Tennessee Privacy Law
Please note that this is intended to be a summary. It is not a complete recitation of the applicable laws and/or regulations and is not intended to be used as legal advice.
Tennessee Governor Bill Lee signed House Bill 1181, the Tennessee Information Protection Act (TIPA) into law on May 11, 2023. The TIPA’s main provisions become effective on July 1, 2025.
Like other state privacy laws, the Tennessee law creates obligations on “controllers” and “processors” of personal information; defined as the natural or legal persons who, alone or jointly with another person, determine the purposes and means for processing personal information, and the natural or legal entities who process personal information on behalf of a controller, respectively.
The TIPA applies to any persons who conduct business in Tennessee producing products or services that are targeted to Tennessee residents, and that: exceed $25,000,000 in revenue and (1) control or process personal information of at least 25,000 consumers, while deriving more than 50% of annual gross revenue from the sale of personal information; or (2) during a calendar year, control or process personal information of at least 175,000 consumers.
Like many other states’ privacy laws, information and data exempt from the provisions of the TIPA include, among other types, personal information subject to regulation under the FRCA, HIPAA, FERPA, and GLBA.
Controllers have the following obligations under the TIPA:
- Privacy Notice: controllers must provide consumers with a reasonably accessible, clear, and meaningful privacy notice that includes the categories of personal information processed by the controller; the purpose for processing personal information; the categories of personal information that the controller shares with third parties, if any; the categories of third parties, if any, with which the controller shares personal information; and, how consumers may exercise their consumer rights and appeal any controller’s decision regarding a consumer’s request.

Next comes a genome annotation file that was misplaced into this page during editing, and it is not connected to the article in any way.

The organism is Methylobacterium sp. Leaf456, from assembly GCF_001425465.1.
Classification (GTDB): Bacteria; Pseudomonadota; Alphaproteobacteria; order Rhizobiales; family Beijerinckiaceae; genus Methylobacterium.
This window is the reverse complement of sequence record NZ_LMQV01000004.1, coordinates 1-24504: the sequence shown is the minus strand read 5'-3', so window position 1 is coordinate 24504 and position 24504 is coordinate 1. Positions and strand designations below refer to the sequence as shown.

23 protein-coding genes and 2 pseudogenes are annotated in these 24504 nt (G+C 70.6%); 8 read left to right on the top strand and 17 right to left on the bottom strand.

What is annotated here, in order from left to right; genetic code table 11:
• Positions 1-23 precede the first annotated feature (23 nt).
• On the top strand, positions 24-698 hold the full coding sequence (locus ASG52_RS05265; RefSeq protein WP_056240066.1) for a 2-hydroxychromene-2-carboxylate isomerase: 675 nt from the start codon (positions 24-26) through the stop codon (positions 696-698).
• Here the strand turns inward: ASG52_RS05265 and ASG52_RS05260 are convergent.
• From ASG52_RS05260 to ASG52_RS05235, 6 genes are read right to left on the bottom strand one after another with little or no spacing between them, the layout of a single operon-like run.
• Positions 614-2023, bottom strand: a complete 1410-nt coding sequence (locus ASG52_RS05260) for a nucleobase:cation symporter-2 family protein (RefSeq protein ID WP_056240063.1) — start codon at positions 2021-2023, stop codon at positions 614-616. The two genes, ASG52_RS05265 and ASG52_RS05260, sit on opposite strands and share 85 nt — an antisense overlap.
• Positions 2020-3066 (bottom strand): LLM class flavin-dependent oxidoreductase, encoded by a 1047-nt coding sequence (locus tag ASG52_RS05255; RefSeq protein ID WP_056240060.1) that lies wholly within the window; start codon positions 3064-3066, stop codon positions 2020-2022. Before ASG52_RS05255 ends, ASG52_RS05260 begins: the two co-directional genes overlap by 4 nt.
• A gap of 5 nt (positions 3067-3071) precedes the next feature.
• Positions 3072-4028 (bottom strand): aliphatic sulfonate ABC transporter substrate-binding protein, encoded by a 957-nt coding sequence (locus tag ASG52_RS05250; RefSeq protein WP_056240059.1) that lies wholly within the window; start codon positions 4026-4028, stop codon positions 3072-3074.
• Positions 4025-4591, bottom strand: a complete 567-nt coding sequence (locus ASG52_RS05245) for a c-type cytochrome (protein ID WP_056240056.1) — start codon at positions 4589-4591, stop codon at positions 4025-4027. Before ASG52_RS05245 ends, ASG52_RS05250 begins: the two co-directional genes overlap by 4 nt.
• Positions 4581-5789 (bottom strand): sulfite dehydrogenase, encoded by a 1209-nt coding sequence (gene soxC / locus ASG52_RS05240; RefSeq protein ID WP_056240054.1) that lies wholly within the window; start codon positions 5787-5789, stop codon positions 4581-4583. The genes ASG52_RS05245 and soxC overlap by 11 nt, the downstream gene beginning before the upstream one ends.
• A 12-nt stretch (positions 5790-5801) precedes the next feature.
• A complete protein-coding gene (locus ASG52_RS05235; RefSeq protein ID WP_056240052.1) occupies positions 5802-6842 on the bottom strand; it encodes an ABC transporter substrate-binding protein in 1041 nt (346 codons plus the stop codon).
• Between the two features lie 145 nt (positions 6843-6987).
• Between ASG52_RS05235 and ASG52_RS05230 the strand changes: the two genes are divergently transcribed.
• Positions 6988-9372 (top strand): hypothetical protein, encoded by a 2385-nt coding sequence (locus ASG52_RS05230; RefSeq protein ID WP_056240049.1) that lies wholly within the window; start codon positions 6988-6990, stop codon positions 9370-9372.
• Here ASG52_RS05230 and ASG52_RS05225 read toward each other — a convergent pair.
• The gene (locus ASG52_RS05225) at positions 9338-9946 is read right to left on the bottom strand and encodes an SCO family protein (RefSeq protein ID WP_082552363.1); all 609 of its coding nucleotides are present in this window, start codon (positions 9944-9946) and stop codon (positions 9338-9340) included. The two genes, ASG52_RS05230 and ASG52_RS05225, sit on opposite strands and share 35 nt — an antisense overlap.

- Restraint: controllers must limit the controller’s collection of personal information that which is adequate, relevant and reasonably necessary for the purposes of processing, and must obtain consumer consent for any processing outside of previously disclosed purposes.
- Security: controllers must have reasonable administrative, technical and physical data security practices to protect the confidentiality, integrity and accessibility of personal information.
- Rights Request Mechanism: controllers must provide an effective means by which a consumer may exercise its rights under the TIPA.
Consumer rights under the TIPA include the right to:
- Confirm whether a controller is processing the consumer’s personal information and give the consumer access to that personal information;
- Require a controller to correct inaccuracies in personal information about the consumer;
- Require a controller to delete personal information about the consumer;
- Obtain a copy of the consumer’s personal information previously provided by the consumer to the controller in a portable and, to the extent technically feasible, readily usable format that allows the consumer to transmit the personal information to another controller; and,
- Opt out of the processing of personal information for purposes of targeted advertising, the sale of personal information, or profiling the consumer in furtherance of decisions made by the controller that produce legal effects or effects of similar significance for the consumer, such as those that result in the provision or denial by the controller of financial or lending services, housing, insurance, education enrollment or opportunity, or access to essential goods or services.
Controllers must respond to a consumer’s rights request within 45 days of receipt of the consumer’s request, with an option to extend such response by an additional 45 days with notice to the consumer.
Like most of the recent data privacy laws being enacted, the TIPA does not provide a private right of action, with violations only enforceable by the Tennessee Attorney General’s office. The Tennessee Attorney General must issue a notice of violation to a controller prior to initiating any action for violation of the TIPA, and if the controller fails to correct the action within 60 days of the notice, the attorney general may bring an action under the TIPA, which may result in an injunction or a civil penalty of up to $7,500 for each violation, with treble damages available if the violation is found to be willful or knowing.